Interestingly, within the Nup53167-300 truncation is an evolutionarily conserved RNA recognition motif (RRM) that is positioned within amino acid residues 167–252 of human Nup53 (Devos et al., 2006 ). The crystal structure of this RRM has recently been solved for M. musculus Nup53 (Handa et al., 2006 ). These authors proposed that the Nup53 RRM, rather than acting as a nucleic acid binding domain, might be a homodimerization domain or contribute to protein–protein interactions. However, we could not detect any interactions between the RRM (in a Nup53144-265 truncation) and either endogenous Nup53 or other nups, including Nup155, by using our pulldown assay (data not shown). Furthermore, the Nup53144-265 fragment did not rescue the NE and NPC assembly activity of the Nup53 depleted Xenopus extracts (data not shown). There was also no detectable effect of adding the RRM fragment in excess to nuclear assembly reactions (data not shown).
This work is the first extensive in vitro and in vivo analysis of nucleoporin truncation fragments. It clearly highlights the importance of defining specific protein interaction domains within a known nucleoporin subcomplex, and it has allowed the analysis of key interactions in the process of NE and NPC assembly (Figure 1). Moreover, we provide further evidence for the proposed checkpoint that links NE and NPC assembly in Xenopus egg extracts (Antonin et al., 2005 ) by demonstrating that the soluble nucleoporin Nup53 must be present and able to interact with Nup155 for NE membrane and NPC assembly to occur. Our data suggest that Nup53, although recruited to chromatin later than the Nup107-160 complex or POM121 (data not shown) plays a key role in the events that bring together the chromatin-associated Nup107-160 complex, vesicle bound transmembrane nucleoporins and soluble Nup155.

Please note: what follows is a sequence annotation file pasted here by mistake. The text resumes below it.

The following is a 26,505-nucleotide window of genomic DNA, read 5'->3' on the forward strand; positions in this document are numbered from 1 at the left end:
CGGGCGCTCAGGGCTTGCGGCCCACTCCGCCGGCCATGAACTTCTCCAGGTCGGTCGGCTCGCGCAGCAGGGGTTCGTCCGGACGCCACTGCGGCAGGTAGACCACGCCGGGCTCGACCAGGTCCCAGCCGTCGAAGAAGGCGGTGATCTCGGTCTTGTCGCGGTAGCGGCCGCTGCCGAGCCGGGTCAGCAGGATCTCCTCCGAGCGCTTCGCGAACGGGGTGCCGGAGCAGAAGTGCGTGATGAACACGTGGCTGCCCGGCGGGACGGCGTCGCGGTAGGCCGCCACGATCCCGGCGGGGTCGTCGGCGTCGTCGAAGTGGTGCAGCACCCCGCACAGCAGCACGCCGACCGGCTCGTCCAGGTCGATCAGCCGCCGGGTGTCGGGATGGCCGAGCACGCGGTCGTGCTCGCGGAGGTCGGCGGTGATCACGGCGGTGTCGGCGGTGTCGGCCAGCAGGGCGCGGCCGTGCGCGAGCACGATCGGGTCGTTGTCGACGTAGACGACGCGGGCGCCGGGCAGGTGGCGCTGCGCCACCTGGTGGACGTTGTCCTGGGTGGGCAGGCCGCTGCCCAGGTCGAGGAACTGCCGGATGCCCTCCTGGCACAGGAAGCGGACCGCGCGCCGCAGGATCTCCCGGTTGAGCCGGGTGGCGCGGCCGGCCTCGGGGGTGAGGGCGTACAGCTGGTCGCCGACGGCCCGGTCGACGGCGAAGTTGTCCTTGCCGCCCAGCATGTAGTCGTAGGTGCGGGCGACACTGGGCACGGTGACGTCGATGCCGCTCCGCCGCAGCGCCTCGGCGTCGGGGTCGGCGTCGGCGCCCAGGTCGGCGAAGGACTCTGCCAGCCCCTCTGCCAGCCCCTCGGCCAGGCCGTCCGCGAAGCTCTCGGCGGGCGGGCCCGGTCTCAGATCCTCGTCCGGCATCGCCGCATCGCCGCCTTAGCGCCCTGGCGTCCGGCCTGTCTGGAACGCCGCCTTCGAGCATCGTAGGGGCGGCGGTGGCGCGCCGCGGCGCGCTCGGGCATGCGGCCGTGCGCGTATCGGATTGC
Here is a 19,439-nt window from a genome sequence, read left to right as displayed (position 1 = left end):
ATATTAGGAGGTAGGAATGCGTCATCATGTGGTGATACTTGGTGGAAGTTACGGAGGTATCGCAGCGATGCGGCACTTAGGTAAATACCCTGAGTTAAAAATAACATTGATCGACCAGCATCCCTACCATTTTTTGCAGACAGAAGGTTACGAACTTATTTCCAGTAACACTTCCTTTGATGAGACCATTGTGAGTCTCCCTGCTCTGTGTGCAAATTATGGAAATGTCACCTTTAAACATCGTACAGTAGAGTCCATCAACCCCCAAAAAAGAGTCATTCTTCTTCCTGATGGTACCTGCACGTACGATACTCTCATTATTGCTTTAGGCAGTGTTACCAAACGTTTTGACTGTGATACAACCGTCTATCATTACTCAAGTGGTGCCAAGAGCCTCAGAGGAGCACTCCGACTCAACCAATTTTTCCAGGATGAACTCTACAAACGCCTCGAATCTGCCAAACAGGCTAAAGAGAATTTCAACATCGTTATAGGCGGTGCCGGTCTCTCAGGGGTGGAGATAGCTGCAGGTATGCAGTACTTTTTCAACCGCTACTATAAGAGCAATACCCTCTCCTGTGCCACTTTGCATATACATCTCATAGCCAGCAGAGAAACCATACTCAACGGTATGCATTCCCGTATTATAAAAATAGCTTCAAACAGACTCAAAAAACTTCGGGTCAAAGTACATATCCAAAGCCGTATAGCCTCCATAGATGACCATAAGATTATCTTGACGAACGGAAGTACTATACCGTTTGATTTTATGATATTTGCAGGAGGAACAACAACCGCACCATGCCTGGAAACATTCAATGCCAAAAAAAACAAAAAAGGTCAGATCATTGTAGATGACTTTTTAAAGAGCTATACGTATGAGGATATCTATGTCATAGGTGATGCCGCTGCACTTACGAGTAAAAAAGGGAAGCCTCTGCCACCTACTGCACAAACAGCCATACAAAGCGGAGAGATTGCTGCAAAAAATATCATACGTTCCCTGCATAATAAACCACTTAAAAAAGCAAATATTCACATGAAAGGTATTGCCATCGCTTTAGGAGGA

We thank members of the Mattaj and Wozniak labs for critical reading of the manuscript, Wolfram Antonin (Friedrich Miescher Laboratory of the Max Planck Society, Tübingen, Germany) for the Xenopus Nup93 antibody, Volker Cordes (Max-Planck-Institut für biophysikalische Chemie, Göttingen, Germany) for Nup205 antibodies, and Jana Mitchell for technical assistance. M.P. was supported by Human Frontier Science Program long-term postdoctoral fellowship LT00519/2003-C. L.H. was supported by an Alberta Heritage Foundation for Medical Research studentship.
This article was published online ahead of print in MBC in Press (http://www.molbiolcell.org/cgi/doi/10.1091/mbc.E07-08-0820) on February 6, 2008.